Travel companies and COVID-19: expert help and advice

Travel companies and COVID-19: expert help and advice

April 1, 2021 by Sandra

Times are harder than ever before for the travel industry.

Let’s face it, things were already tough before we had even heard of coronavirus, with the likes of Thomas Cook and Monarch disappearing from the high street in recent years.

But the travel restrictions, lockdowns and quarantines implemented due to the COVID-19 pandemic has resulted in the travel industry’s biggest challenge since the second world war.

There’s the cessation of business on one hand, and a frustrated customer base demanding refunds on the other – and the result has been catastrophic.

More than 90% of global flights have been grounded, airline carriers and tourism companies worldwide are going into administration and millions have lost their jobs.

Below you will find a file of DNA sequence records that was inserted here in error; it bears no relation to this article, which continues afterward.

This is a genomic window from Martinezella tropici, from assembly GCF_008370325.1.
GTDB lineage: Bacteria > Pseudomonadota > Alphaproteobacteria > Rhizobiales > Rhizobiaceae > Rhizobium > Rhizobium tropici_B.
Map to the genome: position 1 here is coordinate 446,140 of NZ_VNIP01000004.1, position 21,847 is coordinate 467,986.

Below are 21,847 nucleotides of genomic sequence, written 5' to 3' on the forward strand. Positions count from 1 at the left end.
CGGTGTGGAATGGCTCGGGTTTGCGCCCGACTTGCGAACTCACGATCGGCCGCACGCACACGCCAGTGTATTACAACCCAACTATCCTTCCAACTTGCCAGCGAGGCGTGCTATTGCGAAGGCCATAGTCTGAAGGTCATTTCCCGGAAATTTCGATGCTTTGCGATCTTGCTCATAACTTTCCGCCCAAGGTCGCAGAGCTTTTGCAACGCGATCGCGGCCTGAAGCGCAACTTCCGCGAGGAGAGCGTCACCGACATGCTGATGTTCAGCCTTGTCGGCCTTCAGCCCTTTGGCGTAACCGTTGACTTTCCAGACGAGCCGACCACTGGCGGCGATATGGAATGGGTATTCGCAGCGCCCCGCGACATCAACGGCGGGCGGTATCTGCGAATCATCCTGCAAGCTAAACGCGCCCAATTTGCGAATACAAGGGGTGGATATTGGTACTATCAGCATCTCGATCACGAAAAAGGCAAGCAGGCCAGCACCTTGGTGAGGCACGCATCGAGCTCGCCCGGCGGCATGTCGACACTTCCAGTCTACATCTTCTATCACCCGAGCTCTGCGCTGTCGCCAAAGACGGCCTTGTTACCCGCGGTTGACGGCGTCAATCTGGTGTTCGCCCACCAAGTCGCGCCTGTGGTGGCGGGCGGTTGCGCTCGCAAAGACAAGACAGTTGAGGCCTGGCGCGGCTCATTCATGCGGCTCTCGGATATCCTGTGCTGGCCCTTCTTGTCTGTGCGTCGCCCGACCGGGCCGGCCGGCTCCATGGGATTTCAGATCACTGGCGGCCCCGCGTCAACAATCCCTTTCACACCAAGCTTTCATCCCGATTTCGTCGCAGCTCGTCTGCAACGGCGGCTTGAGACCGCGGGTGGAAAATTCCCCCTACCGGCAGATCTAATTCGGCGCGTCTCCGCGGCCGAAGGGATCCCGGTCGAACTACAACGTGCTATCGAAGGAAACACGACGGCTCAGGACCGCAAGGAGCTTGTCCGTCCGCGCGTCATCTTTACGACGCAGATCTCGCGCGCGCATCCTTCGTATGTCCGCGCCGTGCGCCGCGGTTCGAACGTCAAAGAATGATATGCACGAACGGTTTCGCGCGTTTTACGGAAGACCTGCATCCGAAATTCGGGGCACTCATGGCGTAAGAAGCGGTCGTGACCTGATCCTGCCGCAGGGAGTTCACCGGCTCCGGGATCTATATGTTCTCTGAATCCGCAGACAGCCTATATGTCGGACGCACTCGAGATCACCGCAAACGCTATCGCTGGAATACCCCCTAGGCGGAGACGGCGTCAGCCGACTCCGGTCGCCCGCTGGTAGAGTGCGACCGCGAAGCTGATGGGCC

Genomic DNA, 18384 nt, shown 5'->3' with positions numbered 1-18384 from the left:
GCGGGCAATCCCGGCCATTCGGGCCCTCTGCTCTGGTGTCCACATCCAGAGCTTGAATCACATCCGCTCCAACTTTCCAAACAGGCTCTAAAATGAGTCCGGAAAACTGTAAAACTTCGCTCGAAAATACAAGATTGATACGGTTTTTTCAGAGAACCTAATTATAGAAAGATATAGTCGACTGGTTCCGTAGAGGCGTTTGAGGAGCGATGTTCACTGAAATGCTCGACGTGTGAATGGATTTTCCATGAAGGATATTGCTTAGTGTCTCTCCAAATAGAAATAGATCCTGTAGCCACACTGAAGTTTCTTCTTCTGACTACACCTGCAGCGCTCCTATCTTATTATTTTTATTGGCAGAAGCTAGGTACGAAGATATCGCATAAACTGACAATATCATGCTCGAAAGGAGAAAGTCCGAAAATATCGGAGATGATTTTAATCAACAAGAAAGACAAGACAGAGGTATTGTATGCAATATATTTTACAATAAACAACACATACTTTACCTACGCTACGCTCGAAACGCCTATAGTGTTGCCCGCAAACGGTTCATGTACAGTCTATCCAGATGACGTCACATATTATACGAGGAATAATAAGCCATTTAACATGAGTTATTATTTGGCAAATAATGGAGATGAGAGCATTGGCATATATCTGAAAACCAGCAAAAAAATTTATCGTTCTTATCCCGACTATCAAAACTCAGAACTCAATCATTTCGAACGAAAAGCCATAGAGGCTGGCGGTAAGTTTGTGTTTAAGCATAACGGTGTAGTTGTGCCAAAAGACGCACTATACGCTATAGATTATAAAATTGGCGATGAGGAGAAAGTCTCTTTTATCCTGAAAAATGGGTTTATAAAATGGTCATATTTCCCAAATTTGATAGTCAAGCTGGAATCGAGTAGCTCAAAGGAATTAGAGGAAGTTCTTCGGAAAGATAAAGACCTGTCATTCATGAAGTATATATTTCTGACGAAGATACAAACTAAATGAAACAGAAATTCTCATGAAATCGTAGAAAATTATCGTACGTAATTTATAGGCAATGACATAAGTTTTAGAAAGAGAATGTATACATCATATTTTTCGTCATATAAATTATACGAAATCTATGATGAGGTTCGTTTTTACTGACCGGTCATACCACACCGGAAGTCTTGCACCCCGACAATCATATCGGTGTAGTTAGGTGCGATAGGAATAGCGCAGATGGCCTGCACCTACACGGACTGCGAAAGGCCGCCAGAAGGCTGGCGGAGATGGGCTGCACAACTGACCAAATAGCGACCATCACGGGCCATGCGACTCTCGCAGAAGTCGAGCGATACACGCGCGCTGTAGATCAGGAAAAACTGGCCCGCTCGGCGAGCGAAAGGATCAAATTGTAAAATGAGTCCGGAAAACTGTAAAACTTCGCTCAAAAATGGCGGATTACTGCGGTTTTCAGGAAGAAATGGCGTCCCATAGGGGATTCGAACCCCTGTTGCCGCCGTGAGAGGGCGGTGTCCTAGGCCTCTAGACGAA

In fact, with the tourism industry making up approximately 10% of global GDP, it is predicted that up to 50 million jobs could be lost due to the pandemic, and the industry is thought to have shrunk by 25% in 2020.

So, what next? What is being done to support travel agencies, how can the industry prepare for the future and what options are available should travel companies reach the end of the road?

Read on for our specialist insolvency advice for travel companies...

What is being done to support travel agencies?

Most companies are being supported by the government in multiple ways.

From the furlough scheme for employees, bounce back loans, business interruption loans and business rates freezing to allow extra time to pay taxes and VAT deferrals – as well as changes made in insolvency law – there are a number of support options that have been put in place by the government.